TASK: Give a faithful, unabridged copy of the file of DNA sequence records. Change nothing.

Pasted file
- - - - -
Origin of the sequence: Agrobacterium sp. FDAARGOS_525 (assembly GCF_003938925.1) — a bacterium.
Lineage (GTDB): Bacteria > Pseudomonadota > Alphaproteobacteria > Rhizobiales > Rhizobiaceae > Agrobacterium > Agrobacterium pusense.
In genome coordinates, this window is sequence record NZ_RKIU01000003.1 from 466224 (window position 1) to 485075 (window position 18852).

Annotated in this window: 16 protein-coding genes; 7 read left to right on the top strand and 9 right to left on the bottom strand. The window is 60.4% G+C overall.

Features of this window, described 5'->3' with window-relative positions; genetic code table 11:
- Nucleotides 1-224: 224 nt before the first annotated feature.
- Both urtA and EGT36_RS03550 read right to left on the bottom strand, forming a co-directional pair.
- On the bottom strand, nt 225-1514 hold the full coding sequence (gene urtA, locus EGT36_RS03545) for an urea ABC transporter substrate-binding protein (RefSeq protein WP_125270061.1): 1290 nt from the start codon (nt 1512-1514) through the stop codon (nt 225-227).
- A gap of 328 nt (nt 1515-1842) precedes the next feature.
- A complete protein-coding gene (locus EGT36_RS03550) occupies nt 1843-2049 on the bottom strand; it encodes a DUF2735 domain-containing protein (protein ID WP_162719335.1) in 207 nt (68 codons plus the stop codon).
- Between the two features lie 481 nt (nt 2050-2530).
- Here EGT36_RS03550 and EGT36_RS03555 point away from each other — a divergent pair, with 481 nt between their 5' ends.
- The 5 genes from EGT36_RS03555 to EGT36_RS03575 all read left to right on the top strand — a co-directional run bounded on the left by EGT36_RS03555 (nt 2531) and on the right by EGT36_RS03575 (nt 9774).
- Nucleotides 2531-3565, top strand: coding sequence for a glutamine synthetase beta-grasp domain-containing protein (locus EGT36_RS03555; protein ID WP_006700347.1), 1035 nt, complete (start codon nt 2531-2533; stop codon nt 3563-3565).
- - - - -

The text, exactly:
Origin of the sequence: Agrobacterium sp. FDAARGOS_525 (assembly GCF_003938925.1) — a bacterium.
Lineage (GTDB): Bacteria > Pseudomonadota > Alphaproteobacteria > Rhizobiales > Rhizobiaceae > Agrobacterium > Agrobacterium pusense.
In genome coordinates, this window is sequence record NZ_RKIU01000003.1 from 466224 (window position 1) to 485075 (window position 18852).

Annotated in this window: 16 protein-coding genes; 7 read left to right on the top strand and 9 right to left on the bottom strand. The window is 60.4% G+C overall.

Features of this window, described 5'->3' with window-relative positions; genetic code table 11:
- Nucleotides 1-224: 224 nt before the first annotated feature.
- Both urtA and EGT36_RS03550 read right to left on the bottom strand, forming a co-directional pair.
- On the bottom strand, nt 225-1514 hold the full coding sequence (gene urtA, locus EGT36_RS03545) for an urea ABC transporter substrate-binding protein (RefSeq protein WP_125270061.1): 1290 nt from the start codon (nt 1512-1514) through the stop codon (nt 225-227).
- A gap of 328 nt (nt 1515-1842) precedes the next feature.
- A complete protein-coding gene (locus EGT36_RS03550) occupies nt 1843-2049 on the bottom strand; it encodes a DUF2735 domain-containing protein (protein ID WP_162719335.1) in 207 nt (68 codons plus the stop codon).
- Between the two features lie 481 nt (nt 2050-2530).
- Here EGT36_RS03550 and EGT36_RS03555 point away from each other — a divergent pair, with 481 nt between their 5' ends.
- The 5 genes from EGT36_RS03555 to EGT36_RS03575 all read left to right on the top strand — a co-directional run bounded on the left by EGT36_RS03555 (nt 2531) and on the right by EGT36_RS03575 (nt 9774).
- Nucleotides 2531-3565, top strand: coding sequence for a glutamine synthetase beta-grasp domain-containing protein (locus EGT36_RS03555; protein ID WP_006700347.1), 1035 nt, complete (start codon nt 2531-2533; stop codon nt 3563-3565).